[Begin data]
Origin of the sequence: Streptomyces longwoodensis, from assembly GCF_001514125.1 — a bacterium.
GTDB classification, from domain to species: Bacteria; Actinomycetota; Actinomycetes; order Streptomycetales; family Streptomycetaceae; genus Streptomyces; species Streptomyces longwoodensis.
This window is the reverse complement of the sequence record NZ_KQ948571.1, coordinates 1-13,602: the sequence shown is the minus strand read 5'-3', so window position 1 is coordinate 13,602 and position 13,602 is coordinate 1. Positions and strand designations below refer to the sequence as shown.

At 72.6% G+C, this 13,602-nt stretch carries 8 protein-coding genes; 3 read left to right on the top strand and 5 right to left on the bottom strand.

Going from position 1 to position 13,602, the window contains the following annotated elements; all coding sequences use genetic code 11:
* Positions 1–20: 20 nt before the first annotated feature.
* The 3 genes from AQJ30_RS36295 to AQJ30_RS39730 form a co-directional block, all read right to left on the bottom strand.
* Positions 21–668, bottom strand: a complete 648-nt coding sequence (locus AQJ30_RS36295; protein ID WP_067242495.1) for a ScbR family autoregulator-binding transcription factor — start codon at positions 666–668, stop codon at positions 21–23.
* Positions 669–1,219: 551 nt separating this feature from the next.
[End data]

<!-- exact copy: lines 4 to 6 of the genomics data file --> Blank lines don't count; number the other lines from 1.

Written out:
At 72.6% G+C, this 13,602-nt stretch carries 8 protein-coding genes; 3 read left to right on the top strand and 5 right to left on the bottom strand.

Going from position 1 to position 13,602, the window contains the following annotated elements; all coding sequences use genetic code 11:
* Positions 1–20: 20 nt before the first annotated feature.